I stayed in the Shanxi province and was curious to investigate the line that recently appeared on the map, from Qinxian to Qinyuan. I found the line still under construction, the line is ready from Qinxian to Yaoshan. There is only one loco in use for construction: QJ 1522. The loco is very shabby and has small, high smoke deflectors. All worked like a \"Feldbahn\" (like Rumanian forestry rlys). The coal was shovelled by hand out of small trucks on the ground, from there in the tender of the QJ. At nine a clock, the QJ pushed four flat wagons some two kilometers to Yingchun. There it stopped at a bridge. Then the crew put a tube down to the river and pumped water from the river. This procedure took more than one hour and a half.

The loco is not based at the state railway station but in Xiqushang, about two km away from Qingxian. The photographic potential was limited but I got some very pleasant rural shots. The line itself, if it is once finished, should see very limited traffic. It seems that some officials received fundings for improving the infrastucture so they had no better idea than building up a pointless railway. Better than building a road!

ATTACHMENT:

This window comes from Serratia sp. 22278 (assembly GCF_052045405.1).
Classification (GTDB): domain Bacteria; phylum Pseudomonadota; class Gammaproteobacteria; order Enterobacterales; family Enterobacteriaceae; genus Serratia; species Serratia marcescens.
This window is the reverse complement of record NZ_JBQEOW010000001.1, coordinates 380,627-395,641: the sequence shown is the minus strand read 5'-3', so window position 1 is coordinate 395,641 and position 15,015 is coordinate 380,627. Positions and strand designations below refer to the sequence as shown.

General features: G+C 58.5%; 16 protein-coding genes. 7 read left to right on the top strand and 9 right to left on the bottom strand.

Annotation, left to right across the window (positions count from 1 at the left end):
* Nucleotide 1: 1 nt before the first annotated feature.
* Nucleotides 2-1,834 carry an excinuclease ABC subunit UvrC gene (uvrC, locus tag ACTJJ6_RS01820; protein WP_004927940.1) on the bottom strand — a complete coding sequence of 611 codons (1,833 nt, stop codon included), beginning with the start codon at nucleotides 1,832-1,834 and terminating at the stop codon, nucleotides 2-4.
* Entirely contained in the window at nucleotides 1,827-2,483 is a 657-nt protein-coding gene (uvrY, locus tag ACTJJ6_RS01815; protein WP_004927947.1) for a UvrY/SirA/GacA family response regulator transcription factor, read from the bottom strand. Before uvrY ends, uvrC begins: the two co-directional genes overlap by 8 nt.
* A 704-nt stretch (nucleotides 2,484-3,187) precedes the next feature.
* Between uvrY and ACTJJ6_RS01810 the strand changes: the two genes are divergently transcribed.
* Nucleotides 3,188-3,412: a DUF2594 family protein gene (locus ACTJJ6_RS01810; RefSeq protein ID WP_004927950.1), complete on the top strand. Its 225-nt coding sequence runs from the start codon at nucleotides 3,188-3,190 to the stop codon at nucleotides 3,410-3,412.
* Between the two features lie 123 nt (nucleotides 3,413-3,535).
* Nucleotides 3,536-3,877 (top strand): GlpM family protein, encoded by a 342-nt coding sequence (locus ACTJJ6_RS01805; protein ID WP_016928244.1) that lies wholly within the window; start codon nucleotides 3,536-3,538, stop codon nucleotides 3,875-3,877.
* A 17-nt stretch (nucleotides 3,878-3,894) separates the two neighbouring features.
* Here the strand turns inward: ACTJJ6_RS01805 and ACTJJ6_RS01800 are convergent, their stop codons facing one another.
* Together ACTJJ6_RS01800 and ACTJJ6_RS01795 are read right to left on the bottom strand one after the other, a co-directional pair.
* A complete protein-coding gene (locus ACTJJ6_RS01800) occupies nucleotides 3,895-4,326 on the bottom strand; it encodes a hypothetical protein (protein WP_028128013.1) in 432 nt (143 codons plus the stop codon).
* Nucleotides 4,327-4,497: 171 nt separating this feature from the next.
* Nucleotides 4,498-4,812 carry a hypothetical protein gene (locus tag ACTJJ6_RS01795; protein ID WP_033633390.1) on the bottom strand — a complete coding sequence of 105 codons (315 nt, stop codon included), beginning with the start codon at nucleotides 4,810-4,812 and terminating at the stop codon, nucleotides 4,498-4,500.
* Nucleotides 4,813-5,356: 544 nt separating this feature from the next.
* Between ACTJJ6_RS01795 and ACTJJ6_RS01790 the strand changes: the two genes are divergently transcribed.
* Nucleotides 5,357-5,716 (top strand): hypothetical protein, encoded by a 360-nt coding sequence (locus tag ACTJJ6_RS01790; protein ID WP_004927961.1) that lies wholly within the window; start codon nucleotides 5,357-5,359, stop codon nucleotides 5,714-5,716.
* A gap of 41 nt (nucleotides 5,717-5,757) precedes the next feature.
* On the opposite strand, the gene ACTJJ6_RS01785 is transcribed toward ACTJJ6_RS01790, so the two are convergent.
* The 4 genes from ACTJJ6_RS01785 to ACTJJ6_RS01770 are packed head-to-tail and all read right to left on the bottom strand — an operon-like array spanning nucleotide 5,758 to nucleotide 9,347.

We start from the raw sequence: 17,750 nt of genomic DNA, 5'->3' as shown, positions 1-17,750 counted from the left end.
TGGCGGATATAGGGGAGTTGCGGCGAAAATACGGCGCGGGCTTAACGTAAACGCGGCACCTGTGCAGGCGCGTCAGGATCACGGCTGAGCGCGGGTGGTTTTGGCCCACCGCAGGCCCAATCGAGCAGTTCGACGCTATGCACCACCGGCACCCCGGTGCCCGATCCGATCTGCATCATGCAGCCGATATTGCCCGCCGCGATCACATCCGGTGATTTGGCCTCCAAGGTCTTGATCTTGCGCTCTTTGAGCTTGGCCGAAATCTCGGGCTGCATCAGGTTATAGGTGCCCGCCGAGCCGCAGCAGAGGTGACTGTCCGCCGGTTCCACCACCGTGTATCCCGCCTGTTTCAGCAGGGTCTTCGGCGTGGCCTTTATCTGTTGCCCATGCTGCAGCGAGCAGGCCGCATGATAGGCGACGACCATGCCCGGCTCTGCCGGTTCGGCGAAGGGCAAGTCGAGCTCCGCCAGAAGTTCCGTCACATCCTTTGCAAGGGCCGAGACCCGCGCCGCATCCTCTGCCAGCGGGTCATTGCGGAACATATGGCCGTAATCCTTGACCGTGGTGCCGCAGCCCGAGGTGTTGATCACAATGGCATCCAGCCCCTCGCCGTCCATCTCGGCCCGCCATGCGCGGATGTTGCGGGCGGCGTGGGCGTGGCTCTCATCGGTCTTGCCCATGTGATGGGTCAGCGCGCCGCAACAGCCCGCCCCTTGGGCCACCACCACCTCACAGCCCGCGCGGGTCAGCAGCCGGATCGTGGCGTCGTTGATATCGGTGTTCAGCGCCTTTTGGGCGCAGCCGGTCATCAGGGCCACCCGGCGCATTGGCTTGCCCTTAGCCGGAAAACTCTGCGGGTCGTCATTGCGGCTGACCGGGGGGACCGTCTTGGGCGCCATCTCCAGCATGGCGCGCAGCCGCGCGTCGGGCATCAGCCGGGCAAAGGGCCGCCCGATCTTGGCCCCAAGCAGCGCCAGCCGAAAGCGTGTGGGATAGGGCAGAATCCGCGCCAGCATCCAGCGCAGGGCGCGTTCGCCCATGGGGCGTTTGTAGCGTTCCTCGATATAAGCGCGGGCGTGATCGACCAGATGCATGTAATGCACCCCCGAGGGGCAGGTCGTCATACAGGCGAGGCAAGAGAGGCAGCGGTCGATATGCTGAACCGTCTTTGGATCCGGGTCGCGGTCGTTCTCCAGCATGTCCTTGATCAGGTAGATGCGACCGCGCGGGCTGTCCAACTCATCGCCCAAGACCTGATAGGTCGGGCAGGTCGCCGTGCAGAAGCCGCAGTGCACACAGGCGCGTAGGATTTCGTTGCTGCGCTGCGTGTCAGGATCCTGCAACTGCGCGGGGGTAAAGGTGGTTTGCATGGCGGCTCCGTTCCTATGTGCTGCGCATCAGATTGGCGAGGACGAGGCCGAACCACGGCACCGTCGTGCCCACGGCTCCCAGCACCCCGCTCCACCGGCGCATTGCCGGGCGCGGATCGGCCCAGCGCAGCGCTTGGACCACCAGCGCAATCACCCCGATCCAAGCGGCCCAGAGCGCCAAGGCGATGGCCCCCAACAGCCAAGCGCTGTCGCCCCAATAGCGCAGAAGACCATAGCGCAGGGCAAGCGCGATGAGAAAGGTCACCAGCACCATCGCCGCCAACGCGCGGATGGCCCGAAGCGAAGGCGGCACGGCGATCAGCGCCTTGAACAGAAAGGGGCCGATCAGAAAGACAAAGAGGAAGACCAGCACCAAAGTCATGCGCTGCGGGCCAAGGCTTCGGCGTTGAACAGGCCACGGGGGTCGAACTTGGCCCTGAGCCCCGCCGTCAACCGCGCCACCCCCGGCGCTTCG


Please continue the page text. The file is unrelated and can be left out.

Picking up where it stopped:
The next totally unknown railway I found was in Wuxiang. This line sees already regular traffic, but on a very limited level. They use only one QJ, 2153, based at Wuxiang. The line is showed in the newest Shanxi atlas (in Chinese) to Mouden, but effectively it has only been built to Panlongzhen, there is an unfinished bridge and not any sign of earthwork or so. In Panlongzhen (in the maps you might find the larger place Beishe, there is also a rly station) there is a small factory, a small station and nothing else. I wonder if this line can ever pay for the costs. I found QJ 2153 there with only one wagon. Some workers shovelled some earth out of the wagon and as it was emptied, the "train" went back to Wuxiang.

The line is worth a visit, there are several (standard shaped concrete) bridges and a tunnel on the first third of the line (road-km 69). Train chasing is easy because the speed is limited (specially if the loco has to pull a heavy train, the gradient is faced towards Wuxiang) and the road goes parallel. QJ goes tender first to Panlongzhen and returns chimney first.

Rob Dickinson